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Mars One goes bankrupt as reality catches up to the doomed space scam

A grand mission to Mars that was always light on details has come to a decidedly terrestrial end. Mars One, a controversial space exploration project that made it as far as the “highly produced videos” stage of space colonization, has quietly filed for bankruptcy, according to a liquidation listing spotted by a Redditor on r/space.

As the post explains, the private company that spearheaded the Mars One spectacle is actually made up of two parts, a not-for-profit called the Mars One Foundation and a for-profit company known as Mars One Ventures. In 2016, Swiss financial services company InFin Innovative Finance AG picked up Mars One Ventures in a takeover bid.

In a statement on the takeover, Mars One’s leadership explained how the plan was still on track, in spite of appearances.

“The takeover provides a solid path to funding the next steps of Mars One’s mission to establish a permanent human settlement on Mars. Those steps include reducing the remaining 100 astronaut candidates to just 24, as well as continuing the mission design phase with Mars One’s technology suppliers.”

When contacted about the bankruptcy, Mars One co-founder and CEO Bas Lansdorp told Engadget that the Mars One Foundation continues to operate but is stalled unless it receives an infusion of funds as Lansdorp works “to find a solution.”

Mars One was ill-fated from its inception, more grounded in CGI videos and marketing hype for a Mars mission reality TV show than any kind of scientific reality. And they couldn’t even get the show off the ground.

There were plenty of red flags for anyone willing to look, but the nature of its outlandish proposal allowed Mars One to prey on the intrinsic optimism and curiosity of would-be space explorers. As one finalist candidate revealed in an excellent exposé series on the company titled “All Dressed Up for Mars and Nowhere to Go,” Mars One’s financial reality looked like a multilevel marketing scheme — not a scientific expedition.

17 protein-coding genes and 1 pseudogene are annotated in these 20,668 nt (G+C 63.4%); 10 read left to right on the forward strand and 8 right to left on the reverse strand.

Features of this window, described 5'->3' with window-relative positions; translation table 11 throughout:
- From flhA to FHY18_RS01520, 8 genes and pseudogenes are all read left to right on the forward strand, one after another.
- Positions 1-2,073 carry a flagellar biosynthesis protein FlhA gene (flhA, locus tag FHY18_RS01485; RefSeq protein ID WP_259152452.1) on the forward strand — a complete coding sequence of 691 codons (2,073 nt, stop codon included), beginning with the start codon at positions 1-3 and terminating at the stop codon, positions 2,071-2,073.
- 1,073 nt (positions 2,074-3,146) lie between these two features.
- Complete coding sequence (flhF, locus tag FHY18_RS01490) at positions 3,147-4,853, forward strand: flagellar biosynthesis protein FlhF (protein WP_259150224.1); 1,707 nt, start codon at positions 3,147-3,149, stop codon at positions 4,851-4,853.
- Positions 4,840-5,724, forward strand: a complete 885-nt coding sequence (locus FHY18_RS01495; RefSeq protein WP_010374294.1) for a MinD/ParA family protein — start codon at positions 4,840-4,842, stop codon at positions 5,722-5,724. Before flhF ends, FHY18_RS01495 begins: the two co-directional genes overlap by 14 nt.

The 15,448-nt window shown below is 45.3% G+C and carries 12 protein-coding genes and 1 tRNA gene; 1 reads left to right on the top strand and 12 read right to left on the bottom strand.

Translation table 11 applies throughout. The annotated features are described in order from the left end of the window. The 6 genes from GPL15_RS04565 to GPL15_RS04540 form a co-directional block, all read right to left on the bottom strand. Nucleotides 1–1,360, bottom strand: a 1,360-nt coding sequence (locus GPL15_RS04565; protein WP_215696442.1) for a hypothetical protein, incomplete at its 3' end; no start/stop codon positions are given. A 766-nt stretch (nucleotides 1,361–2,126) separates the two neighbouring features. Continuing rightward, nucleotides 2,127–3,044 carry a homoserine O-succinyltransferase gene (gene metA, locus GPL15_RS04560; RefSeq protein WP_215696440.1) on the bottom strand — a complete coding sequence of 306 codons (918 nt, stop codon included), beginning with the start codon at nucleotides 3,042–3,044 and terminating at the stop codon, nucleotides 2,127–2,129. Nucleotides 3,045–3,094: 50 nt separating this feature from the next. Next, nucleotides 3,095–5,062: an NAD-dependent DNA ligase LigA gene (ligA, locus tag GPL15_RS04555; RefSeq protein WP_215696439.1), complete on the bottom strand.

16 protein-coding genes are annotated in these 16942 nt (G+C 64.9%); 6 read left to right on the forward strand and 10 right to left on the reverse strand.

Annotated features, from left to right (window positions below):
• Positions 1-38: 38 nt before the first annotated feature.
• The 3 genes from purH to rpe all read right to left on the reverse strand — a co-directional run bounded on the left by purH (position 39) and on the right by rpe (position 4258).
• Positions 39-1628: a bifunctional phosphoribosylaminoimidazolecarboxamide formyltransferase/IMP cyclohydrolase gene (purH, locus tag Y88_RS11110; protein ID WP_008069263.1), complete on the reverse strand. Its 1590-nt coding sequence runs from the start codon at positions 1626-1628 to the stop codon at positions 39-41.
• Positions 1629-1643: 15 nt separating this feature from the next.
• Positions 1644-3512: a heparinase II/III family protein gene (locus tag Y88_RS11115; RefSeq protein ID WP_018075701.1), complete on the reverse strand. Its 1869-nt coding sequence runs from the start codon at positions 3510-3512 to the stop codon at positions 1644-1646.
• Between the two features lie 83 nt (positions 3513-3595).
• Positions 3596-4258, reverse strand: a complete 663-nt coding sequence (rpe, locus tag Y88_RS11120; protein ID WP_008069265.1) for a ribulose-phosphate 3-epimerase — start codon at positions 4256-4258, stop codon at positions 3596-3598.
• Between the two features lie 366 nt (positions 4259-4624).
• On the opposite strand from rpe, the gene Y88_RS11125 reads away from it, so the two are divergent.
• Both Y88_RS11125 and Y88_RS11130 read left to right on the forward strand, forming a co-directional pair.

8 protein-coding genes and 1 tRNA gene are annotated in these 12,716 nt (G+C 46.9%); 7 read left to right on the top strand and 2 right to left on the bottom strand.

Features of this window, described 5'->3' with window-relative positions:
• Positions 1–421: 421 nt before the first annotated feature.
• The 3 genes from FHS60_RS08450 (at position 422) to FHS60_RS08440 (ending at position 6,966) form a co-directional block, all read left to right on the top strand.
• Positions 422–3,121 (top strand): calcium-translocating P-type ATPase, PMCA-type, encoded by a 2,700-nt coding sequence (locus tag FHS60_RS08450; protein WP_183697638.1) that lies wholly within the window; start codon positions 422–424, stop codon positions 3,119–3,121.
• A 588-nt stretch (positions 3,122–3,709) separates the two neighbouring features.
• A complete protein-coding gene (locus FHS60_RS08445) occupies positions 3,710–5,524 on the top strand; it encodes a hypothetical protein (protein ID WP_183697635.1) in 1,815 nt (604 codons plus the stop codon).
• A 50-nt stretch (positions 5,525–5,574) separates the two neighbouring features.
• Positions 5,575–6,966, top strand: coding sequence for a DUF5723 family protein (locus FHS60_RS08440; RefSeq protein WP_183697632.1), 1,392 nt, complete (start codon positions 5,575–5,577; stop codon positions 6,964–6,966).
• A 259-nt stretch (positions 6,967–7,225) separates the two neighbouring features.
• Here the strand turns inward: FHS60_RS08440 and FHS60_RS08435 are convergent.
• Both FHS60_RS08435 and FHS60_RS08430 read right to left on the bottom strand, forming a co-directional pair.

“When you join the ‘Mars One Community,’ which happens automatically if you applied as a candidate, they start giving you points. You get points for getting through each round of the selection process… and then the only way to get more points is to buy merchandise from Mars One or to donate money to them.”

An MIT report in 2014 issued other telling warning’s about the project’s feasibility.

“… If all food is obtained from locally grown crops, as Mars One envisions, the vegetation would produce unsafe levels of oxygen, which would set off a series of events that would eventually cause human inhabitants to suffocate.”

Taken together, those two telling details tell you pretty much everything you need to know about a sadly small-minded company that sold the public a lucrative tale about its big red dreams.

The Boring Company goes brick-and-mortar with The Brick Store

Elon Musk has shot out some crazy, unbelievable tweets over the last year, but he wasn’t joking about the bricks. Musk has started a company called The Brick Store LLC to produce and sell bricks, according to public documents obtained by TechCrunch.

The new company, which was founded in July, will be managed by Steve Davis, the ex-SpaceX engineer who is also running The Boring Company (TBC).

TBC is developing new tunneling and transportation technologies, and the bricks will be made from soil displaced by the company’s tunnel-boring machines. Elon Musk has tweeted that the bricks could cost as little as 10 cents each, and might even be given away to affordable housing projects.

The Brick Store’s first physical outlet will be a far cry from Tesla’s sleek, designer showrooms. Planning documents submitted to Hawthorne, a city in southwestern Los Angeles County, show a rundown stucco building about a mile from TBC and SpaceX’s headquarters. Forbidding black steel security grilles “will be utilized … to accent the entrances and windows,” TBC wrote in its application to repaint the building.